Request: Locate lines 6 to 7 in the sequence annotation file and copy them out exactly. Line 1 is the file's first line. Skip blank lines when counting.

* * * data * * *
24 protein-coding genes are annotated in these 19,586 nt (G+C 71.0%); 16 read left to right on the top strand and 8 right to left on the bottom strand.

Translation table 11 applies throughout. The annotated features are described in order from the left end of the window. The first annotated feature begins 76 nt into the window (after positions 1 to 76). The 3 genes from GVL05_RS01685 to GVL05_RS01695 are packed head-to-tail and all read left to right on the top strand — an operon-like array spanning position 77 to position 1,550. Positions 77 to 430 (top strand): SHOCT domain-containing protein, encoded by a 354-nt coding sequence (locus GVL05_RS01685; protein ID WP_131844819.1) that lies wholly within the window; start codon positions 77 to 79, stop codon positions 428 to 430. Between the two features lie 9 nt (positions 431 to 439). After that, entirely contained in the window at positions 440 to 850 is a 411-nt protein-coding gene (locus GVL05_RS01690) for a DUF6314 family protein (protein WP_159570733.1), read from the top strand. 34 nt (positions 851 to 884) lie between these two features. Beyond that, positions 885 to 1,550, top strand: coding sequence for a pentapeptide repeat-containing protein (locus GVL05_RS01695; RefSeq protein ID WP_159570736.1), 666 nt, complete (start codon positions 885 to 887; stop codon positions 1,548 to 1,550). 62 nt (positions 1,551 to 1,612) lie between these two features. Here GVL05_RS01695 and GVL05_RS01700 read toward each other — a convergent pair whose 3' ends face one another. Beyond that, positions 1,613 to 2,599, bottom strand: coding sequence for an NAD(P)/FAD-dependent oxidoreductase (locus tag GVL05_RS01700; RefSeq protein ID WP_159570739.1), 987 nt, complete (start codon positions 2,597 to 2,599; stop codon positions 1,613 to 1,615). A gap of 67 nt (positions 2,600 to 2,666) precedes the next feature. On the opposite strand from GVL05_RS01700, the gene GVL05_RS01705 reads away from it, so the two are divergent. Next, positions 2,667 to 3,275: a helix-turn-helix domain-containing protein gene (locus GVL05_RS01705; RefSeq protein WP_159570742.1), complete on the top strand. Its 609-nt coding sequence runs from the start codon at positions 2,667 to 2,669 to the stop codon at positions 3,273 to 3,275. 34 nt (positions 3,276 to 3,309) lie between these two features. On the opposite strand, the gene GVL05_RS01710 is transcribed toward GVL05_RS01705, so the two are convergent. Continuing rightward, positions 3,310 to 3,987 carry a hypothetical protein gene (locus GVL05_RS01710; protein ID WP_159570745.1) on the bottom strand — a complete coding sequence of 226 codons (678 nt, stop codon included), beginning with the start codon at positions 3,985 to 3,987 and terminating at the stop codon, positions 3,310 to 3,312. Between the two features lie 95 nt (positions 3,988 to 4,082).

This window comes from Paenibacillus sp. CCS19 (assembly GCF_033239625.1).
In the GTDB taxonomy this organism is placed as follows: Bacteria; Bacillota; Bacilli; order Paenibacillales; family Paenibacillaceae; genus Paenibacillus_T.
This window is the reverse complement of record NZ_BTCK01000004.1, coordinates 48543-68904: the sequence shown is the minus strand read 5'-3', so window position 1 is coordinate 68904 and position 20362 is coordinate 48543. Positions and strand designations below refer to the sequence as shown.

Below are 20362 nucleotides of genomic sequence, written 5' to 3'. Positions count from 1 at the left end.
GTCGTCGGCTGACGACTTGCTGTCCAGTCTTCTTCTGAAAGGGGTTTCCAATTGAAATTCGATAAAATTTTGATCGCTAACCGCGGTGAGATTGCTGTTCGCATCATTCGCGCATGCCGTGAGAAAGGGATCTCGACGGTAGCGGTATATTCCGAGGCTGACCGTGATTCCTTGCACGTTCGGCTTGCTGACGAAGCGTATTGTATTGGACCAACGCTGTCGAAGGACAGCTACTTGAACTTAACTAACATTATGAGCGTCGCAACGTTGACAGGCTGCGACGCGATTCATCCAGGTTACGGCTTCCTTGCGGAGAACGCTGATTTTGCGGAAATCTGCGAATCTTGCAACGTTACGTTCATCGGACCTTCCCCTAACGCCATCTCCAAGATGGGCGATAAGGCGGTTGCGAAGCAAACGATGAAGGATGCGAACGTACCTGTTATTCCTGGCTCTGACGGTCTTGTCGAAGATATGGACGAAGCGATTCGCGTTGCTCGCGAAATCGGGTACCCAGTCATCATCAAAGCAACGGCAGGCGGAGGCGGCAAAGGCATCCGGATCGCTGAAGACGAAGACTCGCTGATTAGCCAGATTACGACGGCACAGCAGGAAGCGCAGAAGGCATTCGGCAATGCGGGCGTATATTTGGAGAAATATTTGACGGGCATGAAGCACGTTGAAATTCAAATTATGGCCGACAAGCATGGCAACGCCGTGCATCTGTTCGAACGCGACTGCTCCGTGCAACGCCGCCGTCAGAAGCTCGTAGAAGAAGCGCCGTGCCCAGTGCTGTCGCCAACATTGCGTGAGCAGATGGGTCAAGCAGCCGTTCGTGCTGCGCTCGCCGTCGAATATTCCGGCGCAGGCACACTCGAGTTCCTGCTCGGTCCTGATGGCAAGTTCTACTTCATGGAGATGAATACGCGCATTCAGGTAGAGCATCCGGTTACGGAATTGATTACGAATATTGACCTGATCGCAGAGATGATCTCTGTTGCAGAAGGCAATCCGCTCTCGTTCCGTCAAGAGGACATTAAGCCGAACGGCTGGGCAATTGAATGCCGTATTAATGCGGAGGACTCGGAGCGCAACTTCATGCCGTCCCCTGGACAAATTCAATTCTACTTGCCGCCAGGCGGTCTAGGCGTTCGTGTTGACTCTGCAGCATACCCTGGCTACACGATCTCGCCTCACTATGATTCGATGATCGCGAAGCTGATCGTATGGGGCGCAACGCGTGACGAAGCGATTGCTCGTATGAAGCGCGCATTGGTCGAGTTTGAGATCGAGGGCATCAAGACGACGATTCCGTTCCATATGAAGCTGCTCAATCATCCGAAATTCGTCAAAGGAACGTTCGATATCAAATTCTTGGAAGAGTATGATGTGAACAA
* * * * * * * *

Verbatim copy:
Below are 20362 nucleotides of genomic sequence, written 5' to 3'. Positions count from 1 at the left end.
GTCGTCGGCTGACGACTTGCTGTCCAGTCTTCTTCTGAAAGGGGTTTCCAATTGAAATTCGATAAAATTTTGATCGCTAACCGCGGTGAGATTGCTGTTCGCATCATTCGCGCATGCCGTGAGAAAGGGATCTCGACGGTAGCGGTATATTCCGAGGCTGACCGTGATTCCTTGCACGTTCGGCTTGCTGACGAAGCGTATTGTATTGGACCAACGCTGTCGAAGGACAGCTACTTGAACTTAACTAACATTATGAGCGTCGCAACGTTGACAGGCTGCGACGCGATTCATCCAGGTTACGGCTTCCTTGCGGAGAACGCTGATTTTGCGGAAATCTGCGAATCTTGCAACGTTACGTTCATCGGACCTTCCCCTAACGCCATCTCCAAGATGGGCGATAAGGCGGTTGCGAAGCAAACGATGAAGGATGCGAACGTACCTGTTATTCCTGGCTCTGACGGTCTTGTCGAAGATATGGACGAAGCGATTCGCGTTGCTCGCGAAATCGGGTACCCAGTCATCATCAAAGCAACGGCAGGCGGAGGCGGCAAAGGCATCCGGATCGCTGAAGACGAAGACTCGCTGATTAGCCAGATTACGACGGCACAGCAGGAAGCGCAGAAGGCATTCGGCAATGCGGGCGTATATTTGGAGAAATATTTGACGGGCATGAAGCACGTTGAAATTCAAATTATGGCCGACAAGCATGGCAACGCCGTGCATCTGTTCGAACGCGACTGCTCCGTGCAACGCCGCCGTCAGAAGCTCGTAGAAGAAGCGCCGTGCCCAGTGCTGTCGCCAACATTGCGTGAGCAGATGGGTCAAGCAGCCGTTCGTGCTGCGCTCGCCGTCGAATATTCCGGCGCAGGCACACTCGAGTTCCTGCTCGGTCCTGATGGCAAGTTCTACTTCATGGAGATGAATACGCGCATTCAGGTAGAGCATCCGGTTACGGAATTGATTACGAATATTGACCTGATCGCAGAGATGATCTCTGTTGCAGAAGGCAATCCGCTCTCGTTCCGTCAAGAGGACATTAAGCCGAACGGCTGGGCAATTGAATGCCGTATTAATGCGGAGGACTCGGAGCGCAACTTCATGCCGTCCCCTGGACAAATTCAATTCTACTTGCCGCCAGGCGGTCTAGGCGTTCGTGTTGACTCTGCAGCATACCCTGGCTACACGATCTCGCCTCACTATGATTCGATGATCGCGAAGCTGATCGTATGGGGCGCAACGCGTGACGAAGCGATTGCTCGTATGAAGCGCGCATTGGTCGAGTTTGAGATCGAGGGCATCAAGACGACGATTCCGTTCCATATGAAGCTGCTCAATCATCCGAAATTCGTCAAAGGAACGTTCGATATCAAATTCTTGGAAGAGTATGATGTGAACAA